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Simple changes to fishing methods can get seabirds off the hook

Chatham Albatross © Alan Tate/www.rarebirdsyearbook.com

Simple and inexpensive measures exist which can dramatically reduce the number of seabirds killed by longline and trawl fisheries each year.


(a) Number of birds and fish caught with and without mitigation measures (Norwegian longline fishery)

Thousands of seabirds—particularly albatrosses—are killed every year in longline fisheries when they attempt to snatch baited hooks being set behind the boats. Birds are caught on the hooks, dragged underwater and drowned. Birds can also be killed in trawl fisheries when they become entangled in cables and nets. This has led to severe long-term population declines in several albatross species. Seventeen of the 22 species of albatross are classified as globally threatened, with the remainder Near Threatened, and fisheries are the major threat to many of these species (BirdLife International 2008).

The good news—for albatrosses, fishermen and conservationists alike—is that simple measures can reduce the bycatch of seabirds without any negative effect on fish catches. Indeed, fish catches actually increase in some cases, as shown by a trial of mitigation measures on a Norwegian longline fishing vessel. With the use of a ‘bird-scaring line’, for instance, bird bycatch dropped to zero, while fish catch increased by over 30% (see figure a) (Løkkeborg 2001). More fish can be caught because fewer baits are lost to birds; birds can steal up to 18 baits before themselves being caught. A recent study in a small fishery (3 vessels) in Argentina demonstrated that ‘bird-scaring lines’, which reduce bait loss to scavenging birds, can lead to savings of between $1-2 million over a ten year period (Gandini and Frere 2010).


(b) Number of birds caught with and without mitigation measures (New Zealand longline fishery)

Trial in New Zealand ling fishery November 2002; sink rate 10 m/s compared to 4m/s

Other simple and effective measures include setting longlines at night when birds are less active, and adding weights to lines to make them sink more rapidly out of reach of seabirds (Figure b). These measures can reduce seabird bycatch by up to 80–90%, especially when used in combination. BirdLife has worked closely with Fishtek (UK) to develop new mitigation measures for pelagic longline fisheries, including a line weighting system that greatly improves crew safety and a hook ‘pod’ that covers the point and barb of the baited hook and only opens once at a depth of 10m.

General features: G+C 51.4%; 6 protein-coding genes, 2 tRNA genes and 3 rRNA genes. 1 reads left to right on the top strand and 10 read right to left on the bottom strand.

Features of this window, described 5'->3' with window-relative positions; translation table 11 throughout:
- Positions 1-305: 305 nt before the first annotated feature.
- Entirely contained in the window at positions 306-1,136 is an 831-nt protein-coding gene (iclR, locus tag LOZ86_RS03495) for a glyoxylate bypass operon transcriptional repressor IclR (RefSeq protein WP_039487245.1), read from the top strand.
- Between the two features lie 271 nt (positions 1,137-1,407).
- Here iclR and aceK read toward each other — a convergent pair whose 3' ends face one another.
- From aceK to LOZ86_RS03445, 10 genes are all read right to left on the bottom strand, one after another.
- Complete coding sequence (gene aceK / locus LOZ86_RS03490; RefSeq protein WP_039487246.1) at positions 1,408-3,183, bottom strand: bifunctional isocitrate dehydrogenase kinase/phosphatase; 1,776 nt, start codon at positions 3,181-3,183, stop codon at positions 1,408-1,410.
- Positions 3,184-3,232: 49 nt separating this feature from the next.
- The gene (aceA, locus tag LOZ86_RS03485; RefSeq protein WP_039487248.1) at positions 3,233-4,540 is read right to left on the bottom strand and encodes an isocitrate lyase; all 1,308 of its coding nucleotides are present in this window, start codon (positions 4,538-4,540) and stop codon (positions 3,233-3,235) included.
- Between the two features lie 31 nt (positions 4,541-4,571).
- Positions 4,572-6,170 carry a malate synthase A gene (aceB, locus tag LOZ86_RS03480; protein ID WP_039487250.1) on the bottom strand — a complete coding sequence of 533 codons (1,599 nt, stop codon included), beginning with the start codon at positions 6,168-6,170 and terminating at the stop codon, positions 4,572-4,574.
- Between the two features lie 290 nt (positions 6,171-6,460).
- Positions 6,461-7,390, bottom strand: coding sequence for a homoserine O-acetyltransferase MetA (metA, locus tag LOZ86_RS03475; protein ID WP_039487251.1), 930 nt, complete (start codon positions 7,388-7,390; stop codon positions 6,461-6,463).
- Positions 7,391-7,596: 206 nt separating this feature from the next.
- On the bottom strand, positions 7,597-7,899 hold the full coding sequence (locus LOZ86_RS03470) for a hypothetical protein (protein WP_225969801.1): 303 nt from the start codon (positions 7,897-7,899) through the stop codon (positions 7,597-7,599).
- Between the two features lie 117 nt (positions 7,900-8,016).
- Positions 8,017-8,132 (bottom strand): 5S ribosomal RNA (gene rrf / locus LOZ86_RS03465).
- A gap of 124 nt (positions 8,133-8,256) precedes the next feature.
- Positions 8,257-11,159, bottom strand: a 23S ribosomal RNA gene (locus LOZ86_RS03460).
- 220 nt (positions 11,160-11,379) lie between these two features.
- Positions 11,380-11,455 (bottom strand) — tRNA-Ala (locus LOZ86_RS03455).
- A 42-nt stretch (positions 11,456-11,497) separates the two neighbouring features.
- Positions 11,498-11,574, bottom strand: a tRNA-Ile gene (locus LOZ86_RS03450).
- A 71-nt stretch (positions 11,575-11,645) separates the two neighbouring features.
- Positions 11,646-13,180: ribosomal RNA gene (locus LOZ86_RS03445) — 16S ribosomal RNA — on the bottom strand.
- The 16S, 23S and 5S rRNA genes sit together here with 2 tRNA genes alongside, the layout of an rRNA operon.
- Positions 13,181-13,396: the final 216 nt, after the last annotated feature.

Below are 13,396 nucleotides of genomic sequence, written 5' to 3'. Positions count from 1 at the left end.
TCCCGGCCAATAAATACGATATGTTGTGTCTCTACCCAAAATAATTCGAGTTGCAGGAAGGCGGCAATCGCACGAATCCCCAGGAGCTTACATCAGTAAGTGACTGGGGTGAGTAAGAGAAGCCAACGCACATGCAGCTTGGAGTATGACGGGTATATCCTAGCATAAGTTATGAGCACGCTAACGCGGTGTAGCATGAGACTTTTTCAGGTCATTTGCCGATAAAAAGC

Although this message seems simple enough, the challenge is to communicate it effectively to the diverse communities of fishermen worldwide Furthermore, what works for one fishery does not necessarily work for others. BirdLife’s Albatross Task Force is working with fishermen in key seabird bycatch ‘hotspots’ in South America and southern Africa to identify and demonstrate the best ways to reduce seabird bycatch, to convince fishermen of the economic and conservation benefits of mitigation measures, and to work torwards regulatory support for best practice mitigation.



Related Case Studies in other sections

References

BirdLife International (2008) Threatened birds of the world 2008. CD-ROM. Cambridge, UK: BirdLife International.
 
Løkkeborg, S. (2001) Reducing seabird bycatch in longline fisheries by means of bird-scaring lines and underwater setting. Pp. 33–41 in E. F. Melvin and J. K. Parrish, eds. Seabird bycatch: trends, roadblocks and solutions. Fairbanks, Alaska: University of Alaska Sea Grant.
 
Gandini, P. and Frere, E. (2011) The economic cost of seabird bycatch in Argentinean longline fisheries. Bird Conserv. Int. doi:10.1017/S0959270911000219

Compiled 2004, updated 2008, 2012

Recommended Citation:
BirdLife International (2008) Simple changes to fishing methods can get seabirds off the hook . Presented as part of the BirdLife State of the world's birds website. Available from: http://birdlife.org/datazone/sowb/casestudy/263. Checked: 23/07/2014


Key message: Managing specific populations and addressing threats
Case studies